It’s been a long held desire of mine to have my own dog one day so I was so thrilled to be able to join a Mountain Man Dog Sled Adventures tour last week. Every time I heard the kennel when I was riding on Orient Ridge I was hit with a pang of jealously of whoever was setting off behind a team.Recently taken over by new owners, Chris and Taryn, these Sun Peaks mushers have a had a great first season. They have about 50 mixed Alaskan Huskies, some of which they inherited from the previous owners and others have come to them through different channels. While this seemed like a huge amount of dogs to me, I was assured Chris has looked after much larger kennels.
Bred for purpose, these dogs all looked like individuals and showed great personalities. The dogs were overjoyed to have you come and say hello.During the first part of tour we walked around, meeting different dogs while asking questions about the operation. Taryn explained the experience could be as hands-on as I wanted. As soon as it became clear we were heading out on a tour the energy level in the kennel went up about four notches. Every dog perked up and wanted to be chosen to run.Getting harnessedBeing led to the sledStoked!Ready to goAs we led dogs to be harnessed, I couldn’t believe how beyond-excited they were! Lunging forward, it took a bit of strength to hold them. Their energy was contagious and I couldn't wait to get on the trail either. I was up to drive the team first and after a brief rundown the sled was in my hands. I yelled, “Ready, Go!” and eased off the brake. As soon as the dogs felt the pressure ease they were off.The first thing I noticed was the silence. The barking ceased as they lunged forward, putting their energy toward the trail. The second thing I noticed was how incredibly smooth the ride was. Standing on the back of the sled felt surprising natural and as we headed swiftly towards the narrow trail my confidence grew. I realized why this was such a popular method of transportation in the north.The snowy woods surrounded us on all sides, and over 10cm of fresh, gorgeous snow had fallen over night. The rest of the world seemed to melt away as we headed farther a long the trail.Skating or running a bit to help the team on hills, we made it to our first break. The dogs looked elated and basked in the praise and treats they were given. Our team leaders were Kootenay and Skunky. I had fallen for Kootenay right away, with his more traditional husky face and calmer demeanor. Six dogs made up the team and other 6 on the sled ahead of us. Brand new, this sled has space for one passenger, one driver and a guide driver and is a great new addition to the tours.Foxy and ShredderThis guy might love snow more than I do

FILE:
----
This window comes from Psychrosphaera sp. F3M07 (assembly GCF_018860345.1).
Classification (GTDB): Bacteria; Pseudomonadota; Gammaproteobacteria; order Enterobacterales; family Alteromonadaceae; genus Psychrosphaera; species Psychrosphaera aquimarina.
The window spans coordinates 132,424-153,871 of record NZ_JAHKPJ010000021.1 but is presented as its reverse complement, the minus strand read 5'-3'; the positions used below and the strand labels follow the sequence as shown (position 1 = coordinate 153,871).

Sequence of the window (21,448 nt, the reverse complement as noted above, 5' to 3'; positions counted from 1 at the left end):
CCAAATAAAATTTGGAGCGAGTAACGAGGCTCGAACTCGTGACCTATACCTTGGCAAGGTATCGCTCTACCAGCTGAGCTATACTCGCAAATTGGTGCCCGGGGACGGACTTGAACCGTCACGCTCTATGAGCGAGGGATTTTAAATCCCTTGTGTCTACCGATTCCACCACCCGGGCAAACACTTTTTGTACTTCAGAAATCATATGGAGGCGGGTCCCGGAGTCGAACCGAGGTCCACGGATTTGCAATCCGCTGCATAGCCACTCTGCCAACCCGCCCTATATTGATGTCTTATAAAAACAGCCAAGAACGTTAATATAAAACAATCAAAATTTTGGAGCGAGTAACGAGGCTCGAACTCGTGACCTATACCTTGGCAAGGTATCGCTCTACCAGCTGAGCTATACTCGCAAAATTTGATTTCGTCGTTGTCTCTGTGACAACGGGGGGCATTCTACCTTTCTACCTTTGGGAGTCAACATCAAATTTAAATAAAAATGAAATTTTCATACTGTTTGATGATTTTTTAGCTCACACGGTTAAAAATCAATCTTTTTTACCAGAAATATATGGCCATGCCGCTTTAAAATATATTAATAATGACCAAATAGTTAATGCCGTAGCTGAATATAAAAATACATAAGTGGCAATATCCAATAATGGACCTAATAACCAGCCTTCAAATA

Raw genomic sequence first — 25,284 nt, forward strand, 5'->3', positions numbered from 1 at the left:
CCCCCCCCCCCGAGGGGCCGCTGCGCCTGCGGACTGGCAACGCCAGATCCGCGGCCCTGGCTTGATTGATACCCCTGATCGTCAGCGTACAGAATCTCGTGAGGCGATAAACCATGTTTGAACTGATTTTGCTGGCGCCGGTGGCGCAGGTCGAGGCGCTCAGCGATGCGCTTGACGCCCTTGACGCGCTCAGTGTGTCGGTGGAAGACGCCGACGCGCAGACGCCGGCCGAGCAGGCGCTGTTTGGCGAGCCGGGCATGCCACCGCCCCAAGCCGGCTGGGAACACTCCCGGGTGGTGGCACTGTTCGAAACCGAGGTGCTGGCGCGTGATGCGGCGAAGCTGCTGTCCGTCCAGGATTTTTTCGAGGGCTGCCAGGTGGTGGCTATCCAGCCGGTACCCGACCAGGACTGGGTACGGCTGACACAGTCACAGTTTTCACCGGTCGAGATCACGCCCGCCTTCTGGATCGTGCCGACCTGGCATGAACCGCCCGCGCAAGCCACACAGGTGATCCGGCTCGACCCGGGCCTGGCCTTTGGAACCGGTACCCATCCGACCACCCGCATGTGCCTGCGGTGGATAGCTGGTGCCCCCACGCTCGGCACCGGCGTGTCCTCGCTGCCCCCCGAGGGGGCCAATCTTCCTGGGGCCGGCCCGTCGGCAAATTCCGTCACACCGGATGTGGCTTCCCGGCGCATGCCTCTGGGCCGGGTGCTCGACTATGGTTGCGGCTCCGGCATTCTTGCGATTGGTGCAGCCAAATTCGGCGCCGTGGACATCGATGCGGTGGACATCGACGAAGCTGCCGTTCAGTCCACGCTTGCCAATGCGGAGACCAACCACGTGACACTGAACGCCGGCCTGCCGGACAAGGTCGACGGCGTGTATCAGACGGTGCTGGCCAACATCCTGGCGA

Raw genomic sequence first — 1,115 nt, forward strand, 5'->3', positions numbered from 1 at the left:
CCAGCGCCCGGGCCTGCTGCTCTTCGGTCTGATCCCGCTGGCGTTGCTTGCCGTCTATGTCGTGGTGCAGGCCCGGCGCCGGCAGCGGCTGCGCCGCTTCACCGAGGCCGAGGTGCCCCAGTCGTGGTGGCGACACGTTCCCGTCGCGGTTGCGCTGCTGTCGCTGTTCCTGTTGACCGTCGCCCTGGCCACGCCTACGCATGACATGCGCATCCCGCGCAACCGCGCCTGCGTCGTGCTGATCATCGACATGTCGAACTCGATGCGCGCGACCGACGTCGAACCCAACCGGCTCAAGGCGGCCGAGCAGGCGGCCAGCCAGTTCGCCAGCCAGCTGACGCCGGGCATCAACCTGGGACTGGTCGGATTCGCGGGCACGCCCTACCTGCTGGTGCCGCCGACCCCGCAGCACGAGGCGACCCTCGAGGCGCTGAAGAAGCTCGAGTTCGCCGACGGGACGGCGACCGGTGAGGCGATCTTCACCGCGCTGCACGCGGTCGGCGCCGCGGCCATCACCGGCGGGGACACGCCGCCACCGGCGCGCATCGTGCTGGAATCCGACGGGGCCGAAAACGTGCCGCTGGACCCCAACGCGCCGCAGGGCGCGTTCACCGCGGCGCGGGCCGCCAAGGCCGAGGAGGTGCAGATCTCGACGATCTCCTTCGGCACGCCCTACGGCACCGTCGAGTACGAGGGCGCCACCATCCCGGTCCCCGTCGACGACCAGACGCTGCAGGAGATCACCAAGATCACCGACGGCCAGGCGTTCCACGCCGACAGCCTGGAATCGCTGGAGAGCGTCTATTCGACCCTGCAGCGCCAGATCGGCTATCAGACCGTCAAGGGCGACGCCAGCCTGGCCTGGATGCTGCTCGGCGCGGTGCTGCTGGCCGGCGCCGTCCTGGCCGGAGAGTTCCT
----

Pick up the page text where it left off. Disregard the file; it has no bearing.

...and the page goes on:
A younger dog learns to be a confident lead from the veteran with 1,000km racing experienceWhen they team sensed they were close to home they found more energy and sped up. A bit of downhill and six dogs in front of you is all you need to feel like you are getting some real speed! From my comfy seat in the sled we emerged from the trees and headed back in the direction of Tod Mountain.
Homeward BoundDuring my time with Chirs, Tayrn and their dogs I got sense of how much passion, patience and work goes into their operation. These dogs may be a bit different then your average pet but they are just as loved. It’s definitely a full time job. Looking towards the future they plan to expand their breeding program also the trail system at Sun Peaks. A brief glance at their Facebook page shows you how memorable these tours are for all their guests. Thanks so much to Mountain Man adventures for sharing this unique experience with me and I can’t wait to come visit again!
Tags: sun peaks, mountain man adventures, dogsledding, snow, husky